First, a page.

• “The Hawai’i Youth Conservation Corps”- Undertaken by KUPU, this project will increase the number of Hawai`i Youth Conservation Corp members available to local conservation organizations, by working with over 40 conservation groups over six islands to help add capacity during both their summer and year-round programs.
  • “Invasive Marine Algae Removal at Maunalua Bay, O’ahu”-Undertaken by Mālama Maunalua, this project will train six new volunteer coordinators and four interns to focus on doubling the amount of community workdays that they can do in a year. As a result, one acre of Maunalua Bay will be cleared of invasive algae and several other benefits (maintenance on previously cleared areas, monitoring, recycling of algae as soil amendment, etc) will simultaneously occur.
  • “Anapuka Dune Restoration and Revegetation Study”- Undertaken by Moloka’i Land Trust, this project consists of partial assistance for the continued restoration of 45 acres in a coastal dune ecosystem, including habitat modifying invasive species removal, weed control, ungulate control, and restoration/replanting of native species to help offset sediment transport into the adjacent nearshore marine ecosystem.
  • “Streambed repairs to reduce silty run off at Nāpili Bay”- Undertaken by the Nāpili Bay and Beach Foundation, Inc. this project will remove woody invasive species from a 600 foot stream area in West Maui, and replant this area with native species. This will shore up the stream bank and help filter sediment before it emerges into Nāpili Bay.
  • “Coastal Fishpond Restoration at Kīholo, Hawai’i”- Undertaken by the Nature Conservancy of Hawai’i, this project will clear invasive vegetation from around the side and rear portions of two inland fishponds at Kīholo to increase juvenile fish habitat and pond water quality.
  • “Kahului Harbor Ho’aloha Beach Park and Shoreline Restoration”- Undertaken by the Wailuku Community Managed Marine Area and fiscally sponsored by Tri-Isle Resource Conservation & Development Council, Inc., this project will replant and restore approximately 2,500 feet of coastal shoreline, and begin reintroducing native limu in the nearshore water at Kahului. The project seeks to replant strategic areas and channel foot traffic in marked corridors to reduce coastal erosion and siltation of the nearshore water.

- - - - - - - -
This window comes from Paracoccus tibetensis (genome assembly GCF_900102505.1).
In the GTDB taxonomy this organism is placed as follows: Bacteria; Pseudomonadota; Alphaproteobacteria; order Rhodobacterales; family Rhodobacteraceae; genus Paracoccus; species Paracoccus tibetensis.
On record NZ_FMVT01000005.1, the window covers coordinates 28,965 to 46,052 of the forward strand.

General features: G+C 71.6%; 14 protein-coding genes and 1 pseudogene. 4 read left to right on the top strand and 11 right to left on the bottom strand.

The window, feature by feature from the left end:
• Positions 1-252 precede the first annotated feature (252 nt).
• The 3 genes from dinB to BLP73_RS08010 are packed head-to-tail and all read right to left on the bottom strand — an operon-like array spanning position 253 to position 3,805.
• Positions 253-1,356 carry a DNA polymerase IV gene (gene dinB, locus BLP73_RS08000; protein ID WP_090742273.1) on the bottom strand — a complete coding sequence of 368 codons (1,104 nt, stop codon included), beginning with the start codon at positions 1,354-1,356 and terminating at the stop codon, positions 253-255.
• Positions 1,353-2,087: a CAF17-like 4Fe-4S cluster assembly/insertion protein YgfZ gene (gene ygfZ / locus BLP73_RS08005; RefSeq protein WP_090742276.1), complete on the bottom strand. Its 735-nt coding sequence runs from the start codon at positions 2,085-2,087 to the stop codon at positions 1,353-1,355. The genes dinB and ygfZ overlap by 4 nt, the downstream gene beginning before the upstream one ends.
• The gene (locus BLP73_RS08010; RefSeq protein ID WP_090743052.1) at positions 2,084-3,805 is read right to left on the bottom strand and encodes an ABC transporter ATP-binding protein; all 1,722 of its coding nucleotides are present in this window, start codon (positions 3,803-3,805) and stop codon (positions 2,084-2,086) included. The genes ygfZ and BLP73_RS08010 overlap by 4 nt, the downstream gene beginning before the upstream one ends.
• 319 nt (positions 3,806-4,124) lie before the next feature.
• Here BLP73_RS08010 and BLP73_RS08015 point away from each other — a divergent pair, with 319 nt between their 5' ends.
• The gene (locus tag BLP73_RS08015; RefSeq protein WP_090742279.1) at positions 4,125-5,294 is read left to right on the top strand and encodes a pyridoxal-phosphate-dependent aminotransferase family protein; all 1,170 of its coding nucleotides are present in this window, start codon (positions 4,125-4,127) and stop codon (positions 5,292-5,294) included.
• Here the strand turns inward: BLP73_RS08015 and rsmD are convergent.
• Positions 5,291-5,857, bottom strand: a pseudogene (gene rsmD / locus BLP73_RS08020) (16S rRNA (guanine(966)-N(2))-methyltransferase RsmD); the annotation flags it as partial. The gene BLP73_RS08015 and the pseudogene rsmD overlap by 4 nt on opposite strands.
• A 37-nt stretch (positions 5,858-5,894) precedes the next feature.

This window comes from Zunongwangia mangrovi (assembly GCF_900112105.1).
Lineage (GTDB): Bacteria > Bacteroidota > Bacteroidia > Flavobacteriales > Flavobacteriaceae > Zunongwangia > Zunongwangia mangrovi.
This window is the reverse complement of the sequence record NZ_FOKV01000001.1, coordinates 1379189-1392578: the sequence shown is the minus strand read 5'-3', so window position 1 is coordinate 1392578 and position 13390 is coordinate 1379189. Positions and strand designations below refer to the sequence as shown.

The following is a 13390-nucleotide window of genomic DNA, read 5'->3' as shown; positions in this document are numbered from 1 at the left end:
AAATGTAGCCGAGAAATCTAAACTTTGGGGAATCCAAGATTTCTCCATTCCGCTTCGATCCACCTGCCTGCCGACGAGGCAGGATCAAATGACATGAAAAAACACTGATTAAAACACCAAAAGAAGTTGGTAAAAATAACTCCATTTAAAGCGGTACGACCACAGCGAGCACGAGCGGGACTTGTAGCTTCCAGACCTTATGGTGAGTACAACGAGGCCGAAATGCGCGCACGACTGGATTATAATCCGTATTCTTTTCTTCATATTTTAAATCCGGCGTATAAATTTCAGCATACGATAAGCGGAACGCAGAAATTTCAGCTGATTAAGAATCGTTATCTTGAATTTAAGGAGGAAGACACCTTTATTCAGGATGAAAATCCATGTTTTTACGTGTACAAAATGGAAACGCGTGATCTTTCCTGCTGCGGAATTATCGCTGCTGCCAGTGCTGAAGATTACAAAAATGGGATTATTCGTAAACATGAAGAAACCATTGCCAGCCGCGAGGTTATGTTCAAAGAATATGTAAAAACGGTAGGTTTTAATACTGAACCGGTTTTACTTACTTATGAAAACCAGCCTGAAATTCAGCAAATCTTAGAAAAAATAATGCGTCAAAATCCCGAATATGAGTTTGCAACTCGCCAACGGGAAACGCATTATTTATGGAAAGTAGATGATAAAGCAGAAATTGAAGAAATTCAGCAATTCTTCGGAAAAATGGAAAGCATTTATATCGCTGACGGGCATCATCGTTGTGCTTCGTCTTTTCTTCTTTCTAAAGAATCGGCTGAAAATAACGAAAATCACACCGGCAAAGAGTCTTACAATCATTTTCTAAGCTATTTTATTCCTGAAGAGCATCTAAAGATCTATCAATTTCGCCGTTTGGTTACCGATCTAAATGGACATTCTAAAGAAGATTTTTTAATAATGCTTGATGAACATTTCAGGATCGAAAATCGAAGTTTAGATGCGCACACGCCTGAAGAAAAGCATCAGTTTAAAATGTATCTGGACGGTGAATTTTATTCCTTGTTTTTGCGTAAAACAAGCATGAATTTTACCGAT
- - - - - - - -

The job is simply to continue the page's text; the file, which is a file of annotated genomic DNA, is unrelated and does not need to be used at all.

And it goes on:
On the Web:
Hawai`i Community Foundation: www.hawaiicommunityfoundation.org
NOAA Restoration Center: www.restoration.noaa.gov
The Castle Foundation: www.castlefoundation.org

 

UH Hilo Students Rally for Clean Elections

Yesterday over 75 students and community members marched from UH Hilo to The State Building to support Clean (Publicly Financed) Elections. Students carried individual signs that collectively read, “cut big money out of politics,” and, “clean elections = clean government.”

UH Hilo students rallying for clean elections

UH Hilo students rallying for clean elections

Amber Shouse, one of the student organizers of the event said, “Clean Elections is the reform that makes all other reforms possible. The pilot Clean Elections program for Hawaii County has worked well, and, as a result, our local government is more beholden to the public than to big money. We ask the state legislature to adopt the Clean Elections program for state races as well as county races.”

 

Remembering Pearl Harbor – Survivor Helps Identify the Dead

Ray Emory could not accept that more than one quarter of the 2,400 Americans who died at Pearl Harbor were buried, unidentified, in a volcanic crater.

Pearl Harbor survivors Alfred Rodrigues (L), Ray Emory and Sterling Cale (R) are seen at the start of the Japanese Tea Ceremony onboard the USS Arizona Memorial in Honolulu July 19, 2011. Members from the Urasenke School of Tea from Japan held a tea ceremony at the site to honor the deceased aboard the USS Arizona Memorial and to pray for world peace. REUTERS/Marco Garcia

Pearl Harbor survivors Alfred Rodrigues (L), Ray Emory and Sterling Cale (R) are seen at the start of the Japanese Tea Ceremony onboard the USS Arizona Memorial in Honolulu July 19, 2011. Members from the Urasenke School of Tea from Japan held a tea ceremony at the site to honor the deceased aboard the USS Arizona Memorial and to pray for world peace. REUTERS/Marco Garcia

And so he set out to restore names to the dead.